Turkey slams US sen­tenc­ing of Turk­ish banker on Iran scheme

Imperial Valley Press - - SPORTS - By ZEYNEP BILGINSOY B5

IS­TAN­BUL — Turkey has crit­i­cized the sen­tenc­ing of a Turk­ish banker in the United States over his role in help­ing Iran evade U. S. eco­nomic sanc­tions, in a case that has fur­ther strained ties be­tween the two coun­tries.

In a state­ment late Wed­nes­day, the Foreign Min­istry called the trial against Mehmet Hakan Atilla, an em­ployee of Turk­ish state- run Halkbank, “an en­tirely feigned process which is in­con­sis­tent with the prin­ci­ple of fair trial.”

Turk­ish gov­ern­ment spokesman Bekir Bozdag said Thurs­day on Twit­ter that no coun­try has the right to “judge Turkey or Turk­ish in­sti­tu­tions or pun­ish Turkey.”

Bozdag ac­cused the U. S. and the court that tried the case of a plot against Turkey car­ried out in tan­dem with a U. S.- based Mus­lim cleric, Fethul­lah Gulen, whom Turkey ac­cuses of lead­ing a failed coup in 2016.

Turk­ish Pres­i­dent Re­cep Tayyip Er­do­gan ac­cuses Gulen of at­tempt­ing to over­throw the Turk­ish gov­ern­ment and has de­manded that the U. S. ex­tra­dite him. Gulen, who lives in Penn­syl­va­nia, has de­nied the al­le­ga­tions. His free­dom in the U. S. has an­gered Turkey and caused a rift be­tween the NATO al­lies.

The trial of the banker has strained the ties fur­ther, even though Atilla re­ceived a sen­tence that was seen as le­nient.

A U. S . judge on Wed­nes­day or­dered Atilla to spend 32 months in prison, in­clud­ing 14 months he has al­ready served af­ter his ar­rest last year dur­ing a busi­ness trip to New York on be­half of Halkbank. The sen­tence means Atilla can re­turn to Turkey in about a year.

U.S. pro­ba­tion au­thor­i­ties had called for a life sen­tence and pros­e­cu­tors had ar­gued for a 20-year sen­tence.

Pros­e­cu­tors main­tained that Atilla used his po­si­tion as Halkbank’s deputy gen­eral man­ager for in­ter­na­tional bank­ing to help build and pro­tect a scheme that en­abled bil­lions of dol­lars in prof­its from Ira­nian oil sales to flow through world fi­nan­cial mar­kets since 2011.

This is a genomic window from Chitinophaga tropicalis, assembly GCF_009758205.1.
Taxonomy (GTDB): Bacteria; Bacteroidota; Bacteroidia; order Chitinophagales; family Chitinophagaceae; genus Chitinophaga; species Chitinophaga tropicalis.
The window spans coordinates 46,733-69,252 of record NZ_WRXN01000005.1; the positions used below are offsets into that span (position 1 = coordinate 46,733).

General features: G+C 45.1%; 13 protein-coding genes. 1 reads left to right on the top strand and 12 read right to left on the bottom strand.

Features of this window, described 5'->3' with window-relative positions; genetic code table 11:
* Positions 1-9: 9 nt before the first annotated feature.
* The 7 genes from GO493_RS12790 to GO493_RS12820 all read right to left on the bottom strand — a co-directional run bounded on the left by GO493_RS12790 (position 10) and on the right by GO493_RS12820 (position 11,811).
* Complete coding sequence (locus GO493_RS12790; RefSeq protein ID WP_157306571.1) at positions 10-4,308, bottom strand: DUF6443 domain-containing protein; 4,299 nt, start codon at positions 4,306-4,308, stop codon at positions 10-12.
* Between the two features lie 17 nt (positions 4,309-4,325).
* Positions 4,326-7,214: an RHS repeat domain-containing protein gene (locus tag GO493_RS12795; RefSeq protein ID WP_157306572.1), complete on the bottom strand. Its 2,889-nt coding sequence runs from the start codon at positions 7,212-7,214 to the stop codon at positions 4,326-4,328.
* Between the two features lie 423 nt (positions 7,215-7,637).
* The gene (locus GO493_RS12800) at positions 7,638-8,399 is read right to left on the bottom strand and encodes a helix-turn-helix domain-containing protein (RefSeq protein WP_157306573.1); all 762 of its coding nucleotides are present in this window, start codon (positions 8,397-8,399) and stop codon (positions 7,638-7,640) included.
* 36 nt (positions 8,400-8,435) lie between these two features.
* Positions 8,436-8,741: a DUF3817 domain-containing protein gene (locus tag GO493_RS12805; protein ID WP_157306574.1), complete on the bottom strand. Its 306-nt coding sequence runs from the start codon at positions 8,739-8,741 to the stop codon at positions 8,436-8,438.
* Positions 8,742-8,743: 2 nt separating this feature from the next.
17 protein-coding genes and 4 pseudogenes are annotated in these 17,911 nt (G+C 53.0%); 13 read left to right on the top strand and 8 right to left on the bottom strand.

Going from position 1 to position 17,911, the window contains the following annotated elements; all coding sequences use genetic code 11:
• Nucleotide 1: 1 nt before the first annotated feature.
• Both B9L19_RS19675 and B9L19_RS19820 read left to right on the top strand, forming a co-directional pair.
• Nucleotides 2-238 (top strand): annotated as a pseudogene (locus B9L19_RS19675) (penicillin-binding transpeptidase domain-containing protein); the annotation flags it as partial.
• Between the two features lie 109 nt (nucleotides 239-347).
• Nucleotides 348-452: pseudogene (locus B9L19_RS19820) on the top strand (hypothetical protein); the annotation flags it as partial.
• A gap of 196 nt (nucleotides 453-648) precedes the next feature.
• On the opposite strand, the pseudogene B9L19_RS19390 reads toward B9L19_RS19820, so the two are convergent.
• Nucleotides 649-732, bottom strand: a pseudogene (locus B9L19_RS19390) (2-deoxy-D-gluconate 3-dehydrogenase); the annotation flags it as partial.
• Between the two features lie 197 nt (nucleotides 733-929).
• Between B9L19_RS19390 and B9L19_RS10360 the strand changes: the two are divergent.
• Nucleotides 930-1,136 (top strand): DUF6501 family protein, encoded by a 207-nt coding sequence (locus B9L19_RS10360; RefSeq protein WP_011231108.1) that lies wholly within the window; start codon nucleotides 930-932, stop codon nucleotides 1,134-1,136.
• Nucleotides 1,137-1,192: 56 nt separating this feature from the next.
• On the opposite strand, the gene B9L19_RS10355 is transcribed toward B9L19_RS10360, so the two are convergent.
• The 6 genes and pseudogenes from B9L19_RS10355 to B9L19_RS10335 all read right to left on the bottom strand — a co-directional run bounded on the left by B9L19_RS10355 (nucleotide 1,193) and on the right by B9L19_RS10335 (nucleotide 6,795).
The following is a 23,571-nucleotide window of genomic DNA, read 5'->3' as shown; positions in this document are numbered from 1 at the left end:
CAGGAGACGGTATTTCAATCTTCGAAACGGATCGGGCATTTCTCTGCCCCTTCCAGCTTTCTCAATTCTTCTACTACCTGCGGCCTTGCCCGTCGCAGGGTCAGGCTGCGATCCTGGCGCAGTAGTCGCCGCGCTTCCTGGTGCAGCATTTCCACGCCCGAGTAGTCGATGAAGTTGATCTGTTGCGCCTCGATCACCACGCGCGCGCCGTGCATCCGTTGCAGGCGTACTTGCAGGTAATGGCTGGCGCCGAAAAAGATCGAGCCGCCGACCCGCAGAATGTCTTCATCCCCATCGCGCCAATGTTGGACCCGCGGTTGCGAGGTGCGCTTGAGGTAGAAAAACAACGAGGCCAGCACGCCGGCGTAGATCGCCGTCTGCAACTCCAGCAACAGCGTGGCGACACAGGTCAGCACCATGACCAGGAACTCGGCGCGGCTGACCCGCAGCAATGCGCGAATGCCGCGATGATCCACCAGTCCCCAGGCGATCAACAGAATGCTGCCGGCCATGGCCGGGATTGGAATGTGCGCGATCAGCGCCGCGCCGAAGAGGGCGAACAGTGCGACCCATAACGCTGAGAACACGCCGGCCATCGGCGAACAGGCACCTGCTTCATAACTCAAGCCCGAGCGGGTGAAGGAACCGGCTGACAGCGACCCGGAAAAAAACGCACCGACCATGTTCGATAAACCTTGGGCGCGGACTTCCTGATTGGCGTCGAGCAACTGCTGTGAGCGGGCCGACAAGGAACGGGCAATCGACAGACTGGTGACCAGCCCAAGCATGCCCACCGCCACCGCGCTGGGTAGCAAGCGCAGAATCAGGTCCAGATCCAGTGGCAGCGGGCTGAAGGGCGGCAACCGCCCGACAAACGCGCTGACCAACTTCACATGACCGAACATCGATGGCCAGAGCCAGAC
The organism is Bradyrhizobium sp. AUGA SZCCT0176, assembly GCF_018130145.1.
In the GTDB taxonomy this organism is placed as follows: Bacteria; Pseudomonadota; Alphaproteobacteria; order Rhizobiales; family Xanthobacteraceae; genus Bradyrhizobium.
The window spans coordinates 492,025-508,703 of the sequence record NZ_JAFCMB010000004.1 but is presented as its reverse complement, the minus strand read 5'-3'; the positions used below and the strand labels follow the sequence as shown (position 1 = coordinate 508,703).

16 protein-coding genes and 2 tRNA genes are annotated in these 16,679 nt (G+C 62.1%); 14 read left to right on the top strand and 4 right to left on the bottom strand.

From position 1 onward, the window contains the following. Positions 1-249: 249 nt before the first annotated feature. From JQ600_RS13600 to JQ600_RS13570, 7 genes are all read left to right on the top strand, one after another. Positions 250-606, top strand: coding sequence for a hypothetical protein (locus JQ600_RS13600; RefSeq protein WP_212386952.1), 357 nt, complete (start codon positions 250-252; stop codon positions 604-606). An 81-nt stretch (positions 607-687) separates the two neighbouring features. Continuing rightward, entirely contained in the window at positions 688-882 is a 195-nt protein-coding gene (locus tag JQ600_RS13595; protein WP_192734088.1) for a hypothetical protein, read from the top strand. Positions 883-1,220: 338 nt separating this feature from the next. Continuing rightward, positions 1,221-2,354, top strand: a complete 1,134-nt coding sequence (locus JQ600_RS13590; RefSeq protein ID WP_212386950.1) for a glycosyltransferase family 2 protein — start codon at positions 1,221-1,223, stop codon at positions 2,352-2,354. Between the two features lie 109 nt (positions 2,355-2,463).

The U. S. judge jus­ti­fied the shorted sen­tence ar­gu­ing that Atilla was just a re­luc­tant “cog in the wheel” of the al­leged scheme.

The trial, which ended in Jan­uary, had fea­tured tes­ti­mony about cor­rup­tion at top lev­els of the Turk­ish gov­ern­ment.

The key wit­ness in the case was Reza Zarrab, an Ira­nian-Turk­ish gold trader, who tes­ti­fied he paid over $50 mil­lion in bribes to a for­mer Turk­ish fi­nance min­is­ter to help the sanc­tion-bust­ing scheme.

But the tes­ti­mony that drew Turkey’s fury was from a for­mer Turk­ish deputy po­lice chief in­volved in a 2013 cor­rup­tion in­ves­ti­ga­tion into the Zarrab scheme that broad­ened to in­clude top Turk­ish politi­cians.

The gov­ern­ment has ac­cused Huseyin Kork­maz of links to Gulen and had dubbed the 2013 in­ves­ti­ga­tion a “ju­di­cial coup” against the gov­ern­ment.

The Foreign Min­istry said the ev­i­dence pre­sented “erad­i­cated the le­git­i­macy of the trial.”

It also said the court made an “un­prece­dented de­ci­sion” in the im­ple­men­ta­tion of U. S. sanc­tions laws by con­vict­ing and sen­tenc­ing Atilla, “a foreign gov­ern­ment of­fi­cial.”

In this court­room sketch Mehmet Hakan Atilla(sec­ond from left) lis­tens to the judge dur­ing his sen­tenc­ing, flanked by his at­tor­neys Cathy Flem­ing (left) and Vic­tor Rocco as Atilla’s wife,(up­per right) lis­tens to the pro­ceed­ings Wed­nes­day. El­iz­a­beth...

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